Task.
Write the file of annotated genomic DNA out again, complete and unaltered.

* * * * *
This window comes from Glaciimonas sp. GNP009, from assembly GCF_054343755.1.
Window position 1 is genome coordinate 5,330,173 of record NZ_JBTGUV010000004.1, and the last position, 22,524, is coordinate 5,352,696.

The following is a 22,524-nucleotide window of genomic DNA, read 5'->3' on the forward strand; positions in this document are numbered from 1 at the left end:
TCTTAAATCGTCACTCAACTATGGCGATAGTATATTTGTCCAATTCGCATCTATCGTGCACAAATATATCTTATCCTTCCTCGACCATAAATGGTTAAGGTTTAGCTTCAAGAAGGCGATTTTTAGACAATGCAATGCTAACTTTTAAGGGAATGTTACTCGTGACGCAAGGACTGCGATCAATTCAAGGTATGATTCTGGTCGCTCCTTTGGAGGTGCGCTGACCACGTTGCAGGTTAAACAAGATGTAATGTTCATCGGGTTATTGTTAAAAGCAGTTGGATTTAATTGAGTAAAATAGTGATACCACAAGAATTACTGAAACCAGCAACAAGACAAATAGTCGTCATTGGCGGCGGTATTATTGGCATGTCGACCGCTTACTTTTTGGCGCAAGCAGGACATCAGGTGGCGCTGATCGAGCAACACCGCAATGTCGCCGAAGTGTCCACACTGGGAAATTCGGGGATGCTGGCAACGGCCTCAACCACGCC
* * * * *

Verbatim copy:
This window comes from Glaciimonas sp. GNP009, from assembly GCF_054343755.1.
Window position 1 is genome coordinate 5,330,173 of record NZ_JBTGUV010000004.1, and the last position, 22,524, is coordinate 5,352,696.

The following is a 22,524-nucleotide window of genomic DNA, read 5'->3' on the forward strand; positions in this document are numbered from 1 at the left end:
TCTTAAATCGTCACTCAACTATGGCGATAGTATATTTGTCCAATTCGCATCTATCGTGCACAAATATATCTTATCCTTCCTCGACCATAAATGGTTAAGGTTTAGCTTCAAGAAGGCGATTTTTAGACAATGCAATGCTAACTTTTAAGGGAATGTTACTCGTGACGCAAGGACTGCGATCAATTCAAGGTATGATTCTGGTCGCTCCTTTGGAGGTGCGCTGACCACGTTGCAGGTTAAACAAGATGTAATGTTCATCGGGTTATTGTTAAAAGCAGTTGGATTTAATTGAGTAAAATAGTGATACCACAAGAATTACTGAAACCAGCAACAAGACAAATAGTCGTCATTGGCGGCGGTATTATTGGCATGTCGACCGCTTACTTTTTGGCGCAAGCAGGACATCAGGTGGCGCTGATCGAGCAACACCGCAATGTCGCCGAAGTGTCCACACTGGGAAATTCGGGGATGCTGGCAACGGCCTCAACCACGCC